I'm starting a new desserts feature where I highlight an insanely great dessert on our site. The first dessert I'm featuring is from
Nicole W's Under the Sea Tea Party
I was so excited about the cupcakes and tea pot I had to contact Nicole (who is not a professional cake designer, by the way) to ask her how she did this incredible work. Here's what she said:
Thank you, Nicole, for sharing with us how you did all this! Every time I look at the photos I'm still so blown away.
Once I had the vision for the tower of cupcakes topped with a teapot cake, I have to admit, I coached my daughter toward that theme. Happily, it was a theme she really liked, anyway!I spent a good chunk of one day forming the basic shapes of the tea sets out of gumpaste. Four hours? Five perhaps? I tend to lose track of time when I dive into a project like this, but I know it took quite a while!
The basic shapes are really very easy, it's a lot like being back in preschool playing with play-dough. ;-) I used the "wrong" end of cake decorating tips to cut out the circles for the plates and the miniature cake plates.
The end of a Sharpie pressed into the center of the plates made the perfect indentation. The teacups were the hardest to come up with a satisfying technique. I tried empty cups, but they all looked like the mug I'd made my mother when I was three.
Eventually, I just made gumpaste balls, flattened and flared and squished one side to make a flared teacup shape, then used a very sharp knife to score a circle where the "tea" should be.They looked good after I formed the tea sets, but they really came to life when I hand-painted them the next day.
Again, it was hours of labor. I used the tiniest, thinnest paintbrush I could find in the craft store--and when doing detail work like this, having a quality brush makes a big difference!
My "paint" was Americolor gel food coloring thinned with vodka. The gold on the rims was gold luster dust mixed with vodka and painted on.The cupcakes were all our favorite chocolate cake recipe. It's an old depression era recipe called Crazy Cake (also Wacky Cake and a couple other names).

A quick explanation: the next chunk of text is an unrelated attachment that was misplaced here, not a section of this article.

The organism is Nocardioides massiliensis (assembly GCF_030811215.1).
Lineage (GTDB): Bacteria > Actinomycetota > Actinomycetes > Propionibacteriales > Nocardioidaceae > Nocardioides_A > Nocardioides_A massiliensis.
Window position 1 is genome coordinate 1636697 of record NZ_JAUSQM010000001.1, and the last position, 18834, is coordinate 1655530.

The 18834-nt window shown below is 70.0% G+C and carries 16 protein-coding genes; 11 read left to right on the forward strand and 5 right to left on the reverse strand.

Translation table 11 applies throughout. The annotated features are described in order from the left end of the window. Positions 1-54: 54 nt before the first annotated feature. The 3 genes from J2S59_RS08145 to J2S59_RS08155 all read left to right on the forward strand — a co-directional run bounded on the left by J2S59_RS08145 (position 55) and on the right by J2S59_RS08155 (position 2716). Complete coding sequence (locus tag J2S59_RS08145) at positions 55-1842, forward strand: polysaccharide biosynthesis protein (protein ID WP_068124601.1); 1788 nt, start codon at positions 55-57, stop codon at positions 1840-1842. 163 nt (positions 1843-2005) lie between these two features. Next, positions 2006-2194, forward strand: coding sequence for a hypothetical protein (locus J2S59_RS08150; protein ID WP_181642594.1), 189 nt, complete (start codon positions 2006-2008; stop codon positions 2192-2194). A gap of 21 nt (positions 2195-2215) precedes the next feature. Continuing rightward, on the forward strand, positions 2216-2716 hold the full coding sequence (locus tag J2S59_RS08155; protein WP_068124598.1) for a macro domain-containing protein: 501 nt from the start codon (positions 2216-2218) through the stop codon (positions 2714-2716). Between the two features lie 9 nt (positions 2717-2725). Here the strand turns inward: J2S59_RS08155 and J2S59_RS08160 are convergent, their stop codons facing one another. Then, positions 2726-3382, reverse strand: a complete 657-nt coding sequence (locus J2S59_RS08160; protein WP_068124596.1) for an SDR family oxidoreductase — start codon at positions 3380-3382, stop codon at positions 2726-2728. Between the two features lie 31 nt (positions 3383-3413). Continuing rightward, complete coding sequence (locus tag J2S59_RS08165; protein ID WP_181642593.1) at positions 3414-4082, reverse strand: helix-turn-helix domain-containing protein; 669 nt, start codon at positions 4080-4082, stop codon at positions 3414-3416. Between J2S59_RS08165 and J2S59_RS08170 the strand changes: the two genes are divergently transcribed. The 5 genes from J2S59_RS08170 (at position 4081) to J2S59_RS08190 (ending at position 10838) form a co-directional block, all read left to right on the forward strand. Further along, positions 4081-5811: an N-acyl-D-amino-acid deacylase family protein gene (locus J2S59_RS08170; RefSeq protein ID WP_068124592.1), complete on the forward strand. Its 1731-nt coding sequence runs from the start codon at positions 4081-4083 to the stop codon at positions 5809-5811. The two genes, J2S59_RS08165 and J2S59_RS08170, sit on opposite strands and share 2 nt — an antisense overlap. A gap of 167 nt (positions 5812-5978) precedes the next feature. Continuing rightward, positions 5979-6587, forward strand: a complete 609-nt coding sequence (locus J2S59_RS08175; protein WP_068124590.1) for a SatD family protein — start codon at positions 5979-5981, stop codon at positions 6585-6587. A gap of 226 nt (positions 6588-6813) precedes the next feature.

It doesn't have any eggs, butter, or milk in the recipe, but it's so moist and deliciously chocolatey, and easier than a box mix! The teapot cake was vanilla, just in case a guest wasn't a fan of chocolate.
The teapot cake was pretty simple. I used a Wilton Sports Ball pan to make the round shape, and baked off a little of the batter in a custard dish to get the small disk of cake for the lid.
The handle and spout were the only non-edible part of the cake, and were made with a lightweight foam-like modeling clay product that Crayola makes, available in any major craft store with all the other crayola stuff.
It's lightweight enough that there's no problem with the spout slowly obeying gravity and destroying the cake; that's sometimes a problem if you make the spout and handle out of fondant or gumpaste.
Add a few fondant flowers, gumpaste pearl strings, and aerosol luster dust, and you have a teapot!
To learn more about Nicole, check out her blog, Tradewind Tiaras. And to see more of her gorgeous cakes and parties, check out her Strawberry Picnic 1st Birthday and her Rainbow Unicorn 5th Birthday on our site.